Anxiety gnawed as I walked into the post office to mail one last package four days before Christmas. My inner peace was shattered, for my boss had told me I had to work on Christmas Eve. He had no idea I’d planned to go to my parents’ home for dinner or that my aunts and uncles and cousins would be there in their bright clothes and brilliant smiles. Many of them would have come a long way to join us, and I simply had to be there too.
Instead of catching up on the family news, I’d be delivering last-minute packages for the parcel company that employed me. This was not unfair; I had the least seniority. And the job paid my living expenses while I finished my last year at the university.
Waiting in line while the postal clerk weighed packages, I didn’t feel as sorry for myself as much as I felt sorry for my mom. Mom was still limping a little from her broken leg a few months before, and I knew she wished I could help her in the kitchen. I loved seeing Mom sigh with relief when I insisted she sit down so I could finish the dishes or cooking.
Then a tiny part of me wished to be a young girl again so I could be free of responsibilities for an hour on Christmas Eve.
My thoughts scattered when the smiling red-haired young man behind the desk greeted me.
“Hi,” I returned his hello. “You seem cheerful in the midst of this last-minute rush.”
“Cheer helps people forget their worries, at least for a few minutes,” he said, and his grin grew wider. “What about you, miss? Need cheering?”
“Well, I was sort of glum, but you seem to enjoy working.”
“Once I had to work on Christmas. Now? I want to. And I’m single, so I have more time than those with families.”
His vibrancy got to me. When I turned to go, I almost felt glad I’d be working the holiday.
My last delivery
Snow was falling Christmas Eve, whitening the sooty banks along the side of the road. I saw candles in windows and families walking into churches as I drove around making deliveries.
Then, tired and ready to call it a night, I walked up to a country house with my last delivery. The house sagged under peeling paint; a crooked front porch had slanting steps. Through the front window I spotted a Mason jar holding bare evergreen branches. Somehow this bleak, brave attempt at a Christmas tree tugged at my heart.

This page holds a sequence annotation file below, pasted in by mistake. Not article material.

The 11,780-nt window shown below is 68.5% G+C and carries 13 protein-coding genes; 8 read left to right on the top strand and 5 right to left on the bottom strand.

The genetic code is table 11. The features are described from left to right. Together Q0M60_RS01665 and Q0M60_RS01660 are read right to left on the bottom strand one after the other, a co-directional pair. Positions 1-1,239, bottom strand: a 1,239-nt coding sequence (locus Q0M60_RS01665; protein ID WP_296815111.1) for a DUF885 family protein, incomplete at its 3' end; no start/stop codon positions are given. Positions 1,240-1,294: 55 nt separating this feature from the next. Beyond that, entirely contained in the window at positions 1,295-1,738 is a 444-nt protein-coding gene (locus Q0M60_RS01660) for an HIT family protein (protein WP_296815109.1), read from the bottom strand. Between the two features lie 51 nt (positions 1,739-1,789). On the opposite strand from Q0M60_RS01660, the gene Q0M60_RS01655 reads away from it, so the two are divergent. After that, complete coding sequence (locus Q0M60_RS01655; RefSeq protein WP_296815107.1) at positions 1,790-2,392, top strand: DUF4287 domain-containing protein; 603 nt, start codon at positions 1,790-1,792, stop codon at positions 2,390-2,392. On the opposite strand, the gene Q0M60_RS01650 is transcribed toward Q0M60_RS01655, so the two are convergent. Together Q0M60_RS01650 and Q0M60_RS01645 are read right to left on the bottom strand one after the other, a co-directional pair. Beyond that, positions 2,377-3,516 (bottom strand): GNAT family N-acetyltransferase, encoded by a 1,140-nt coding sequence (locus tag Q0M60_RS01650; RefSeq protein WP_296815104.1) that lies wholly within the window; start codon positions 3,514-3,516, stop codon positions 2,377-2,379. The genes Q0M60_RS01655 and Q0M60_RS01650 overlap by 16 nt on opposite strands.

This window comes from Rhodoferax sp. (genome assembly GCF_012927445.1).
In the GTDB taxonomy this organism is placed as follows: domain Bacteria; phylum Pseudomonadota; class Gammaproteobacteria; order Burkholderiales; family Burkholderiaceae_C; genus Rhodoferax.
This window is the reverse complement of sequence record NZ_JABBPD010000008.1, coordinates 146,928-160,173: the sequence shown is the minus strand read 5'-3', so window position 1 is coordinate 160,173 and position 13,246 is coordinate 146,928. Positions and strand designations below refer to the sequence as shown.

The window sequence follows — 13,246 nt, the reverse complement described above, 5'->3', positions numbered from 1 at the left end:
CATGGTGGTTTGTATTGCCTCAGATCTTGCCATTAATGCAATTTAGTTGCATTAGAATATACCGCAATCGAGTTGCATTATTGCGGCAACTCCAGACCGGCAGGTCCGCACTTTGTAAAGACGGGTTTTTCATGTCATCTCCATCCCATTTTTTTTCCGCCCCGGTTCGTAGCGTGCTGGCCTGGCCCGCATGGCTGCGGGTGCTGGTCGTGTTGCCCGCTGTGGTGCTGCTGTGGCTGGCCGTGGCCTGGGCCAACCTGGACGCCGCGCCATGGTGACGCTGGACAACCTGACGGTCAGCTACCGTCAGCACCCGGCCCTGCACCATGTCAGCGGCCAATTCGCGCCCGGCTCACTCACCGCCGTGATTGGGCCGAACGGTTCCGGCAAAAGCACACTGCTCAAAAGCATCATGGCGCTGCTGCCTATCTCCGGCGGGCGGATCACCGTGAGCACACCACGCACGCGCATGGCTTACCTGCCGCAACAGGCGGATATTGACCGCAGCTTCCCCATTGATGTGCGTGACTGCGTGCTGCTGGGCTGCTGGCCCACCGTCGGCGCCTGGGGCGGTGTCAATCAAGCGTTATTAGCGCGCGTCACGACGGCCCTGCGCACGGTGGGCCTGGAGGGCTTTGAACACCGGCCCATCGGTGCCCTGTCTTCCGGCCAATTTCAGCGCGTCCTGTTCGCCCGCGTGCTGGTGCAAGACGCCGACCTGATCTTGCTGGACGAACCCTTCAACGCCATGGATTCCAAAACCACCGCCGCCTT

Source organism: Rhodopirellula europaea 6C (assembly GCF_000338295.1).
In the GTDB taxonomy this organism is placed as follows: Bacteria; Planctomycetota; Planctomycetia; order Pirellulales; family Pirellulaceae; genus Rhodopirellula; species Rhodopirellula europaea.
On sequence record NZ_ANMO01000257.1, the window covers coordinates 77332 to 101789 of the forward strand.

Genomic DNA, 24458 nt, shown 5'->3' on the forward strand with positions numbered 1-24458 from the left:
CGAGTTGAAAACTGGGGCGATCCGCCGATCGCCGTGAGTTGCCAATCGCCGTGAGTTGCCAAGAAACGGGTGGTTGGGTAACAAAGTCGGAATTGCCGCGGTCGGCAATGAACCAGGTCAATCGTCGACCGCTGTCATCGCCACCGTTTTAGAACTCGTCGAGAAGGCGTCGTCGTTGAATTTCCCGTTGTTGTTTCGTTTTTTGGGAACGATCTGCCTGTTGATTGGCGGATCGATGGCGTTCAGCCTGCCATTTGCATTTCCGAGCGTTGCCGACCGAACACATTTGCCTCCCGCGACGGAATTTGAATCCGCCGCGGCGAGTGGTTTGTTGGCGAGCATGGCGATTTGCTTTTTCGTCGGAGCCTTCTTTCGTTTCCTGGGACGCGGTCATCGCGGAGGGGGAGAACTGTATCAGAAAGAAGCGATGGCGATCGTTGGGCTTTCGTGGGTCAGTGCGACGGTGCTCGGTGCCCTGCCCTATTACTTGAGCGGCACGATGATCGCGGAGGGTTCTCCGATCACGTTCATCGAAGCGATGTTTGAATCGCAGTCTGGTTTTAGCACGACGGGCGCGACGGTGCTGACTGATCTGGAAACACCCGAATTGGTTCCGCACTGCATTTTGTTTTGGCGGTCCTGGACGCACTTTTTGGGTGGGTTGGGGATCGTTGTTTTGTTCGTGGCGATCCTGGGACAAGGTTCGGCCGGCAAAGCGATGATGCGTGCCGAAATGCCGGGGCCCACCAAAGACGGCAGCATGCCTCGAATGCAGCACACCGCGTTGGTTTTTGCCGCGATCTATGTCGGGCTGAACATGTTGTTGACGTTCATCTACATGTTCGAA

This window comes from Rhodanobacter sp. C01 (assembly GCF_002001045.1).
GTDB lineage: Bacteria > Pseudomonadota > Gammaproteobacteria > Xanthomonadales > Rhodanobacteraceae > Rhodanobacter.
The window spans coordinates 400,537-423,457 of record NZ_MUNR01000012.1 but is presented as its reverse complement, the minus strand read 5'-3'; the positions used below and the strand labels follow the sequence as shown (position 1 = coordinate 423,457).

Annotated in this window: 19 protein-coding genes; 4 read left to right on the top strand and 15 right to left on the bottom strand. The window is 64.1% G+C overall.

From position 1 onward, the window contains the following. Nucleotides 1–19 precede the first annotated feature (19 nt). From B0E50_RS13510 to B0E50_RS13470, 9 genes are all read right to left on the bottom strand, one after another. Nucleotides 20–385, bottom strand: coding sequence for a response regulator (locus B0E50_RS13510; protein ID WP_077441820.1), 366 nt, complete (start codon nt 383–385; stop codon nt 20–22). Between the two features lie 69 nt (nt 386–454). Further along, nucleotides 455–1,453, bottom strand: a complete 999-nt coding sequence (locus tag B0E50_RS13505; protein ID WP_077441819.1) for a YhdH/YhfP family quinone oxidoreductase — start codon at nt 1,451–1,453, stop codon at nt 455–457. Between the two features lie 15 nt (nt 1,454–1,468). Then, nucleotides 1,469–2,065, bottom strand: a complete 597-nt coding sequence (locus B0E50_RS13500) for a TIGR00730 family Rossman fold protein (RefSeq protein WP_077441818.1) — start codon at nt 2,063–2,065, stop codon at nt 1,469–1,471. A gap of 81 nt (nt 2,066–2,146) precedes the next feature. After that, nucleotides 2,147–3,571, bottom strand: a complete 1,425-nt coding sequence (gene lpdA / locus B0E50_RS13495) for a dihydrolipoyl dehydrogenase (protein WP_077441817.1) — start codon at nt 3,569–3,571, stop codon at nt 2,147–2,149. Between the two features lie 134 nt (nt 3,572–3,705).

Footsteps clattered toward the door even as I knocked. The door opened and a girl about 6 years old, peered at me with wide brown eyes. “A lady is here, Grandma,” she called. “With a package! Will we have Christmas now, Grandma? Come and see!”
A fragile woman hobbled to the door, leaning on a cane. “Come in, girl, it’s cold outside,” she rasped. “You must be chilled to the bone.”
I stepped into a house warmed by a radiant heater in the middle of the floor. Tears blurred my vision at the child’s eagerness before I blinked them back. My one package seemed to be the answer to their holiday prayers.
Grandma squinted at the return address. “It’s from your Aunt Marcella.”
“She’s so, so nice,” the child said dreamily.
My aching legs and feet were forgotten. I felt relieved that my working brought joy to this little home.
“Thanks for the warm-up,” I said, turning to leave. “Merry Christmas!”
The little girl rushed over and wrapped her arms around my legs. “Don’t go. Have a party with us!”
I glanced at the grandmother, who shook her head. I knew the party was the clinging child’s hope.
“I’ll tell you what. I’ve got to go now, but I’ll try to stop by and say hello someday when I’m delivering things in the neighborhood.”
“Goody!” the child piped, still clinging.
I took tiny steps toward the door. The little girl didn’t loosen her grip. It was all I could do to keep from crying. Then I had an idea.
“Look here, I have a present for you.” I reached into my pocket for a candy bar I carried in case my energy lagged.
Brightness lit the girl’s dark eyes. “Grandma! We can split this for a treat.” She gazed at me as though I’d just handed her a beautiful doll. “Thank you. Thank you!”
Opening the front door, I called a teary-tight “Merry Christmas.”
After finishing my work, I stopped at an all-night deli and bakery, then drove back to the child’s house. Quietly I crept up to the door, leaving a box packed with rolls, sliced cheese, blueberry muffins, fruit salad, and a note that read “Merry Christmas.”
Then I got into my car and drove it near a large tree where no one from the house could see me. There were no neighbors, so I felt free to honk the horn until at last I saw light pouring through the open front door and a form bending over the box.
“Merry Christmas,” I whispered. “May God bless you now and always.”